How Not to Write an Email to Your Professor

Email-not-availableUnfortunately, this is the kind of thing I frequently find in my inbox, from something like “dragonboy785@gmail”:

Hey Prof!

I need the notes from last week. Did we do anything important in class?

Besides being rude and demonstrating very little investment in the course, I can’t possibly respond to it because (1) I don’t know which student wrote it or which course it refers to (I usually teach three courses each semester, with 30-50 students in each), (2) I don’t give notes to students and (3) there is no possible good answer to the final question.

Here are some guidelines to follow when corresponding with your professors.

Definitely don’t start with “Hey” or “Dude” or the prof’s first name (unless she has given you permission to use it). Use “Dear Prof. Lastname,” and spell the last name correctly (check the spelling on the syllabus, which of course you keep with you always, right? you should).

Don’t use text-speak. Complete sentences are your friend. Like it or not, your intelligence, social skills, literacy, and professionalism are all judged by your writing whenever you send an email in any serious context. Make an effort to be clear, correct, and concise.

Don’t give your professor orders. Your professor is not your secretary. She’s there to help you, but also to evaluate you. It’s not in your best interests to be a jerk. (Helpful hint that applies to all of life: always be nice to secretaries, too.)

Don’t give your professors intimate details of either your relationships or your illnesses. We don’t need to know how many times you vomited. If you’re ill or going through a personal crisis of any kind, say so, and make responsible arrangements to make up your work, take an incomplete, or if it’s not too late and seems advisable, to drop the class. If you foresee falling seriously behind in your work for more than one class, you should also contact your dean of students (with documentation if possible). Be realistic about what you can and can’t do.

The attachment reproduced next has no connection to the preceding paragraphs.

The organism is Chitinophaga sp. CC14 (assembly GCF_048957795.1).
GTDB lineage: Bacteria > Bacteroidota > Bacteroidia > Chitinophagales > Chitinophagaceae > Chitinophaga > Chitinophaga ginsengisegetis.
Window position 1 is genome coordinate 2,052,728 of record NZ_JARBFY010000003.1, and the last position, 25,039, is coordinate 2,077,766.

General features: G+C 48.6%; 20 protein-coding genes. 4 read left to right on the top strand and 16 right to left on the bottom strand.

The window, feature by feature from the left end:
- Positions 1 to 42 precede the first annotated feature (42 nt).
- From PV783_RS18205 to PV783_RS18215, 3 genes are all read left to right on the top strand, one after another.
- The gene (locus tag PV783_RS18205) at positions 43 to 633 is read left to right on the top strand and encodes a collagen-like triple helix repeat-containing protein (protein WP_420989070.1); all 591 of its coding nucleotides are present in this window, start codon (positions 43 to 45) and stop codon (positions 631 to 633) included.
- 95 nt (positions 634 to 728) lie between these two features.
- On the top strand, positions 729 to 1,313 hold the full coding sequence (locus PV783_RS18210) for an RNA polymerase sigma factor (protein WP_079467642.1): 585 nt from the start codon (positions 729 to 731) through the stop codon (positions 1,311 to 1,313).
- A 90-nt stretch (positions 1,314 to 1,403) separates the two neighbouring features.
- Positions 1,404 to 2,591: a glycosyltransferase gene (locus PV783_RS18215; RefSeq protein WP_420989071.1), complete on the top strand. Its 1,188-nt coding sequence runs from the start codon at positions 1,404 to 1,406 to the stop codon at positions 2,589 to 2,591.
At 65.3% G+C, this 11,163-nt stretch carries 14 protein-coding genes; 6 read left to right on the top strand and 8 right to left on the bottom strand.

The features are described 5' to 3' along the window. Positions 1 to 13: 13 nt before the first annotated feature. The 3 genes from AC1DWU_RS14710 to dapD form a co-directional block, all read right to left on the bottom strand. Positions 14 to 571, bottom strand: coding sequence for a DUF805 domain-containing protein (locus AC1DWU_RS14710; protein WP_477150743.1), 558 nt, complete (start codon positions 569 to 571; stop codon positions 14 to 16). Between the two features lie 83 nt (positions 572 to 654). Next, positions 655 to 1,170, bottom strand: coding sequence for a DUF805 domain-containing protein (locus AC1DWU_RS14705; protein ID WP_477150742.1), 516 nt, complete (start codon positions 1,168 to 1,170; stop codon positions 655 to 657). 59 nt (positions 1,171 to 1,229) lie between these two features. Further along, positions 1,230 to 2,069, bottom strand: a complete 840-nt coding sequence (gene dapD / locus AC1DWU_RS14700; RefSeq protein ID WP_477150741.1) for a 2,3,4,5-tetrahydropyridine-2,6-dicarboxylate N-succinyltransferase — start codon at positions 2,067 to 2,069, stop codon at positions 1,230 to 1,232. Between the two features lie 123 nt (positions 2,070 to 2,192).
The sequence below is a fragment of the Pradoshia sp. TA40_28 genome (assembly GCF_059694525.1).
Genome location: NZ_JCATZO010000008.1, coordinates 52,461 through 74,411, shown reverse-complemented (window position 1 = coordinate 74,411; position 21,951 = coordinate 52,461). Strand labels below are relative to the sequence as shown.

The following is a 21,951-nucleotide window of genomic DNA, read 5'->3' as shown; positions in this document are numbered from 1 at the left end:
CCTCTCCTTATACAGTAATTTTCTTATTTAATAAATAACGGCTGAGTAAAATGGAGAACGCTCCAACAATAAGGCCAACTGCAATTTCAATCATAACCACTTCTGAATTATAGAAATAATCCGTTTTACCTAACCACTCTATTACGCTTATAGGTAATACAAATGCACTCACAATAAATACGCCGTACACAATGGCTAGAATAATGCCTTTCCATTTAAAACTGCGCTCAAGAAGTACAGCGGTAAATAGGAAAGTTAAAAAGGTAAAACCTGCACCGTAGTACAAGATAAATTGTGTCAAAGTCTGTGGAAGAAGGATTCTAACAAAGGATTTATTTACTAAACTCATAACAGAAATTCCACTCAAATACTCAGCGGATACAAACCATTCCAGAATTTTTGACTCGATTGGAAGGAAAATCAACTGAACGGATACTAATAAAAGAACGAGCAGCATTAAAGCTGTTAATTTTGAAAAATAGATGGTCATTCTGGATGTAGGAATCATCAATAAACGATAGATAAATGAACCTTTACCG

Never, ever ask, “did I miss anything when I was absent?” This implies that you normally assume nothing is happening in class. Be more specific—ask for announcements and handouts, and state that you are already making arrangements to copy notes from another student (and do so!).

Never ask a question for which the answer is already on the syllabus. Read the syllabus early and often! It is full of information that is important to your success in the course.

Don’t make your professor guess which “Jessica” or “John” you are. State your full name and the class you’re taking, and if you are referring to assignments or readings, be specific: “the primary source paper due next week” not “the paper,” and “the Suny textbook,” not “the book.”

Don’t send your message from an email account that has a suggestive or ridiculous username such as “sexxxytime69@yahoo” or “prettyprincess@gmail.” These kinds of account names should never be used for school, employment, or any other serious purpose. People will make fun of you for years over something like this.

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